What training were you offered for your position?

Training is long, but it is a privilege and worth it. Four years of graduate medical school after my undergraduate degree in Biomedical Engineering, then 3-8 years of residency and fellowship training depending on the specialty you choose.

What part of your job is most satisfying?

When you are able to directly watch your training make a concrete difference in someone’s life.

Most challenging?

The amount of responsibility you know you will eventually have as a doctor for other people’s lives and families is daunting and very challenging. However, it makes you train that much harder to be your best even when you’re tired and haven’t eaten in 16 hours.

What are your possible career paths now?

The possibilities are infinite in my opinion. A medical degree doesn’t have to mean direct patient care100 percent of the time, especially if you come from an engineering background. You can pursue academic research, clinical device development, consulting, leadership, etc. As long as you work hard and put the time in, you can tailor your medical career to accomplish whatever you choose.

Advice for current students?

I ended up switching to Biomedical Engineering at the end of my freshman year at the University of Minnesota, and it was the smartest decision I made. It is a very challenging major. You need to be prepared to think and solve problems for yourself. There oftentimes won’t be an answer to a problem that is ‘right’ or ‘correct,’ only the solution you proposed. It’s awesome.

Any other advice you'd like to share?

Take the focus off your letter grades and direct it to working through the learning in front of you. The scores will likely follow, and you’ll thank yourself later.

Q&A with Vida Dam, Consultant, Accenture

What do you do?

I collaboratively help businesses identify, adapt, innovate, and evolve with technology. Within my company and individual team, I lead, support, and develop team members.

What's a typical work day?

Every day is different, but usually I work with amazing people to understand our progress and refine tasks to reach our overall goals.

What qualities are important for this position?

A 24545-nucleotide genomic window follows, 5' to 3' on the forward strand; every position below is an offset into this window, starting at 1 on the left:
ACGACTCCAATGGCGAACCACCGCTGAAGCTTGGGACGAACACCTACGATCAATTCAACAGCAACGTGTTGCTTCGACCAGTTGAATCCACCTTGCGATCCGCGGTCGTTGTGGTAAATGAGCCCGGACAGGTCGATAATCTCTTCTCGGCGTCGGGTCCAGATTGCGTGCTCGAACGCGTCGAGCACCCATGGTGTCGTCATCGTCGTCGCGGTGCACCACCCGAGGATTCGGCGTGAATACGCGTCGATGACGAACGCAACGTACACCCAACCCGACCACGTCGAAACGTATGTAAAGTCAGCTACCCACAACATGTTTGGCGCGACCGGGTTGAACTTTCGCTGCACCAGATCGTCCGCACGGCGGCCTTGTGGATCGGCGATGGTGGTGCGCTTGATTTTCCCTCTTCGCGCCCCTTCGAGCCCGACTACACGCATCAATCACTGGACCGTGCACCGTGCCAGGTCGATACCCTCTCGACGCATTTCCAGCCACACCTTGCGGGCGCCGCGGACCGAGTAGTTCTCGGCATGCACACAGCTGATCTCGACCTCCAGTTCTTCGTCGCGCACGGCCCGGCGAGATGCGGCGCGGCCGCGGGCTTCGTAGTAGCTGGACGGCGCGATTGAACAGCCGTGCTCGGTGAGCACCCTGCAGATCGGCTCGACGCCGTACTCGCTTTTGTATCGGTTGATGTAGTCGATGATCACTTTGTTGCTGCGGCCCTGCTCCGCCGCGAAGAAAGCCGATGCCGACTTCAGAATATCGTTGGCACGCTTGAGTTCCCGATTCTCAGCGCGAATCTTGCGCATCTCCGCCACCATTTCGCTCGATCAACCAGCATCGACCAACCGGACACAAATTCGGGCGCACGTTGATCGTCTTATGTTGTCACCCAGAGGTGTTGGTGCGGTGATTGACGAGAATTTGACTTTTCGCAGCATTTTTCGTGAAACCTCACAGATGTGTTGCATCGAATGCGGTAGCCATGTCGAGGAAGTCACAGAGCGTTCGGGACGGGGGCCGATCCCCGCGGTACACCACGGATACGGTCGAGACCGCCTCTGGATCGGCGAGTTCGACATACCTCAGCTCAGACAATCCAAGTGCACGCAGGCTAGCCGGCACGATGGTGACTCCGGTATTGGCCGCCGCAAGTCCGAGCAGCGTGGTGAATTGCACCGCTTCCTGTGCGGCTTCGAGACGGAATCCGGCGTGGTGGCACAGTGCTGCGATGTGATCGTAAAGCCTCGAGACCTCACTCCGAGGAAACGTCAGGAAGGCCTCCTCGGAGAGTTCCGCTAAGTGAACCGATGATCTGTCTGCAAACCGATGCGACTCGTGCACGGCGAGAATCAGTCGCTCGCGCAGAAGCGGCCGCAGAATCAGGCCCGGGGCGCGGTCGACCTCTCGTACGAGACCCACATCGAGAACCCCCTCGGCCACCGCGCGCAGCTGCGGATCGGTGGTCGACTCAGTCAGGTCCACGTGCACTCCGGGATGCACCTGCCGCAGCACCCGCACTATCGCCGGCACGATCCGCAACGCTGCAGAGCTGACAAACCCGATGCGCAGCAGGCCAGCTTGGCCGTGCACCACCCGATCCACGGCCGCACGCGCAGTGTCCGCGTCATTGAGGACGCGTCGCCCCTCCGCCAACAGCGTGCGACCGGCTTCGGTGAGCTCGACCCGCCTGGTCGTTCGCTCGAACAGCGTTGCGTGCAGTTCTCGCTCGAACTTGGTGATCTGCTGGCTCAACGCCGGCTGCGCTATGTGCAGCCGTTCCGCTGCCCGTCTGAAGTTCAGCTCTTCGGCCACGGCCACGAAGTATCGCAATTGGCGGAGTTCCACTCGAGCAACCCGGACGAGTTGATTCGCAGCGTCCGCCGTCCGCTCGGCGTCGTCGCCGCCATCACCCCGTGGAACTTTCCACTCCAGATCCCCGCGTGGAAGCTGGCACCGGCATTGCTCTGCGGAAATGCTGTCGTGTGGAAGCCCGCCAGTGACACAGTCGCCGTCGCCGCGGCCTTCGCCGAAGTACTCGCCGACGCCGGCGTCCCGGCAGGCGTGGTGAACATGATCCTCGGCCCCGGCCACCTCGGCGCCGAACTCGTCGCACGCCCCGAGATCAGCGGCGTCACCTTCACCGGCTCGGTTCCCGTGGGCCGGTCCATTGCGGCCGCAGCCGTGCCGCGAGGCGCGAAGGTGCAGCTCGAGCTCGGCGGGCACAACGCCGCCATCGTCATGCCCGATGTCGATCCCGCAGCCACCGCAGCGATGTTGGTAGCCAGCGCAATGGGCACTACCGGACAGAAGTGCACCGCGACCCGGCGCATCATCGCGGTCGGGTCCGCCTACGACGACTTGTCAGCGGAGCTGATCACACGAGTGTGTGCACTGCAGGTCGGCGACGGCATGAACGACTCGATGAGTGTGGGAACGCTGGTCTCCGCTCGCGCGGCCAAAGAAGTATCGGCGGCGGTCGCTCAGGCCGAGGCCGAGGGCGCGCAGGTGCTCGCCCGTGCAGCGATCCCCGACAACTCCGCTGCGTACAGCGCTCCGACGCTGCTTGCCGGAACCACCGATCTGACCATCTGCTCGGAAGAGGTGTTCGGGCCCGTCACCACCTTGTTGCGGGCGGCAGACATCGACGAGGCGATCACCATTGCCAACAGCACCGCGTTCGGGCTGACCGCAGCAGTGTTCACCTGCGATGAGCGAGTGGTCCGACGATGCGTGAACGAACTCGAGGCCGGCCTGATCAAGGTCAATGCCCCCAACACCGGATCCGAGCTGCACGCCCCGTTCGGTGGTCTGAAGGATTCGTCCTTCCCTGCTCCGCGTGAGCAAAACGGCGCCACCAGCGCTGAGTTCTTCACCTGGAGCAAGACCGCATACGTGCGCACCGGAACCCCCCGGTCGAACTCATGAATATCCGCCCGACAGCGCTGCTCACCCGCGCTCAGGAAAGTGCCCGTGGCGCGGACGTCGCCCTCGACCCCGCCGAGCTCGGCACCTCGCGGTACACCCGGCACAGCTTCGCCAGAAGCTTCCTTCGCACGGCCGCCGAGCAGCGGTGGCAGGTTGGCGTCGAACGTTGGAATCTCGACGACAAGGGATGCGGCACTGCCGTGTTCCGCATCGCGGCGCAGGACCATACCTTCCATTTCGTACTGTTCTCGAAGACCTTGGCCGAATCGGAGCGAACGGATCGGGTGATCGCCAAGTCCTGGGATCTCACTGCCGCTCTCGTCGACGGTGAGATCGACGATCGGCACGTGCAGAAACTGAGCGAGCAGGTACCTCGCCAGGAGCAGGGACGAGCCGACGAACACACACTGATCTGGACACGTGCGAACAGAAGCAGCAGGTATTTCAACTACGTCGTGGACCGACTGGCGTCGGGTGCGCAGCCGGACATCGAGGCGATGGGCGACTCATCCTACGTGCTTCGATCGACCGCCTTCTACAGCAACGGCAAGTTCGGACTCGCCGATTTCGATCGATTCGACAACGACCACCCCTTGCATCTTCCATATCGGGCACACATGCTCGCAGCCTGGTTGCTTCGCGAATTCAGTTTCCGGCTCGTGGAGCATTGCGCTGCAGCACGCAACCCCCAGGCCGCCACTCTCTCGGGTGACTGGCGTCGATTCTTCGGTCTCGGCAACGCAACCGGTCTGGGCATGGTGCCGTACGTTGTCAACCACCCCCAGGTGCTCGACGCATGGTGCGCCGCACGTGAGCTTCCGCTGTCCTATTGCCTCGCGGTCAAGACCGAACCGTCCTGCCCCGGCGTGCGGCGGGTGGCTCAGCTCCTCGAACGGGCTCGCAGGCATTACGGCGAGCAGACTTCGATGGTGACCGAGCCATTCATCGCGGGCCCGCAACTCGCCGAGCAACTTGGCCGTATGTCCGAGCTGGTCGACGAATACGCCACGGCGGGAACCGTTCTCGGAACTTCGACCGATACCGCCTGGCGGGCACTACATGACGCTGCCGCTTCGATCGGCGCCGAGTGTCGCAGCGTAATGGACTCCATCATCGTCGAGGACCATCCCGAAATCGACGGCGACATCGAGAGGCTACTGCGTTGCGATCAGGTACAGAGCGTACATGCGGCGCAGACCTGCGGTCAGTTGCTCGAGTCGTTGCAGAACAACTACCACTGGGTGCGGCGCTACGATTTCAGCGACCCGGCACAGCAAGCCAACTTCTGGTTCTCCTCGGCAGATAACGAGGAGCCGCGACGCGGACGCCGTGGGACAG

Adaptable, curious, organized, and logical are important qualities.

What about technical skills?

A coding background or understanding is important; so is knowledge of big data and analytics.

What training were you offered for your position?

Accenture invests a vast amount in training and learning. With ongoing training, I have learned both functional business skills as well as technical skills and applications for my role.

What part of your job is most satisfying?

Working with amazing people to bring concepts and ideas to life.

Most challenging?

Working with different businesses that may not be willing to collaborate.

What are your possible career paths now?

I can continue to develop my technical, functional ,or sales skills as I continue my career, but that really depends on what I want to do—and I feel that Accenture will support me on where I want to go personally and professionally.

Advice for current students?

A major doesn’t necessarily mean you have to do that for a living. It means you are passionate about that subject and should find something in the work world that you are passionate about. Biomedical engineering opens a lot of doors for the medical industry, research and academics, as well as applying your medical and problem-solving skills from engineering in a business role.

Any other advice you'd like to share?

Be yourself, keep exploring, and discover personally what you like and dislike so you can advocate for your career journey. Use that mold as a foundation, and don’t be afraid to change and build on the foundation so it is unique to you.

Q&A with Megan Snyder, Technology Consultant, Accenture

What do you do?

I’m involved in technical architecture, code review and deployment, business analysis, technical design, smart grid architecture, database and server administration, and agile project management.

What's a typical work day?

I travel to the client site—Monday to Thursday, I’m out of state. I check in with the scrum teams on any issues, attend team standup and get to work on daily user stories involving environment builds, break-fix investigation, server or database installations or cloning, and general system maintenance and support.

What qualities are important for this position?

You must be a self starter, interested in the intersection of business and technology, and good at being a translator between offshore technical developers and onsite business professionals. You must also be a quick learner with an interest in quickly becoming an expert in a new system and representing Accenture on the client site.

What about technical skills?

SQL, java development, Linux administration, code management practices and standards.

What training were you offered for your position?

Two weeks of initial software development lifecycle training in person with other entry level recruits, then a weeklong trip each year thereafter. The company also has a wealth of online training courses internally that you can access at any time!

What part of your job is most satisfying?

Becoming an integral part of the client team and success of the project. You get a lot of autonomy as a starting analyst that is way above the pay grade of other entry-level jobs!

Most challenging?

Accenture will take all that you give it. It takes time to understand how to balance a work life balance and push back when necessary—especially when traveling for work so much!

What are your possible career paths now?

I could be a consulting manager, Oracle database administrator (DBA), Linux administrator, and system administrator.

Advice for current students?

Apply to all types of positions! Consulting was not the first thing I thought of when pursuing engineering, but it has offered me an incredibly lucrative and exciting opportunity to travel all over the country and the world—learning quickly with rapidly changing projects and roles.